Massachusetts Beverage Business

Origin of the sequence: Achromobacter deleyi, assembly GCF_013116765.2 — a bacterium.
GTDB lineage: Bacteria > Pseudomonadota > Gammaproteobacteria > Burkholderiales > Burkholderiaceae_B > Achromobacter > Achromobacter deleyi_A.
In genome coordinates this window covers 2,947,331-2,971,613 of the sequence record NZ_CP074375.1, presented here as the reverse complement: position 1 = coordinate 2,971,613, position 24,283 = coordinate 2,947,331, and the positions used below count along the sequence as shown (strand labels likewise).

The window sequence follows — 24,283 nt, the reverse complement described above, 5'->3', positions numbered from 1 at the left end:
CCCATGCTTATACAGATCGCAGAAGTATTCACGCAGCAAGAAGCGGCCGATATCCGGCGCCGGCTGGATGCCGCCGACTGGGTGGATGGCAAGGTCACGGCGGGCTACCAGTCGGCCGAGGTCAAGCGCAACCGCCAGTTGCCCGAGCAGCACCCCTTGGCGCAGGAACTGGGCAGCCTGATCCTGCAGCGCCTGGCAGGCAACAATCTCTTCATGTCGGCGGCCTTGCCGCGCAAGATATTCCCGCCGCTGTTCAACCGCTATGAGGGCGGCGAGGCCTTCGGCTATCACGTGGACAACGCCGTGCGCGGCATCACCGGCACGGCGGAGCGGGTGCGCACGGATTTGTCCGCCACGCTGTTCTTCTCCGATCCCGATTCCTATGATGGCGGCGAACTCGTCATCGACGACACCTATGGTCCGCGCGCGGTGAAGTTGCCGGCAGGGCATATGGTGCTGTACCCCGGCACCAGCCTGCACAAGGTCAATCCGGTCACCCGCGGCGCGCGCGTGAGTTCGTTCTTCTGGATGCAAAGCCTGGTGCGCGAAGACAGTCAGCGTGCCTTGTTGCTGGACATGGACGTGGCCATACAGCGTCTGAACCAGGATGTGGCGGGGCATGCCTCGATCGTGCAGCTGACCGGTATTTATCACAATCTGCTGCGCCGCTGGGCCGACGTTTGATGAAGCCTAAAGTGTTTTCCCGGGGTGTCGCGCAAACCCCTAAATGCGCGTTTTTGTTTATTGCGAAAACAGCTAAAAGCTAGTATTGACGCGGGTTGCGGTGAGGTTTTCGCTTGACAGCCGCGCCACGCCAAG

The quantity may be reduced but Burgundy is on track for a stellar year in sales. The recent Hospices de Beaune auction, now in its 152nd year, saw the average price of a bottle rocket by more than 54 percent compared to last year to reach around 38O euros (US $49O). This year’s record was reached despite a 3O percent drop in the number of bottles on offer after a year that saw yields in Burgundy plummet due to terrible weather and disease. The event, which is now run by British auctioneers Christie’s, attracts wine lovers from all over the world. Organizers said they had seen rocketing interest in the sale from Asian buyers. China is now Burgundy’s fourth largest export market behind Japan, Britain and the US. However, local wine growers and experts have expressed their concern that China’s nouveau riche are more interested in speculating than appreciating great quality wine – which has led to price bubbles hitting Bordeaux’s top grands crus. Fueling this concern, the Chateau of Gevrey-Chambertin, producing Napoleon Bonaparte’s favorite red from one of Burgundy’s most prized vineyards, was bought by Chinese gambling tycoon Louis Ng Chi Sing three months ago. “After having made the market price of certain Bordeaux explode in an irrational manner, they’re now logically interested in Burgundy and its niche wines,” Laurent Gotti, a Burgundy specialist, told Le Parisien. They want everything that is the most expensive and are prepared to fork out incredible sums.” Last year, a single jeroboam of 1999 Romanée-Conti sold for more than £47,OOO at a Hong Kong auction. But Louis-Fabrice Latour, the chairman of the union of Burgundy winemakers, said fears of an Asian invasion were being blown out of proportion. “In simple terms, [annual sales to] China represent less than one month of sales to the US.”

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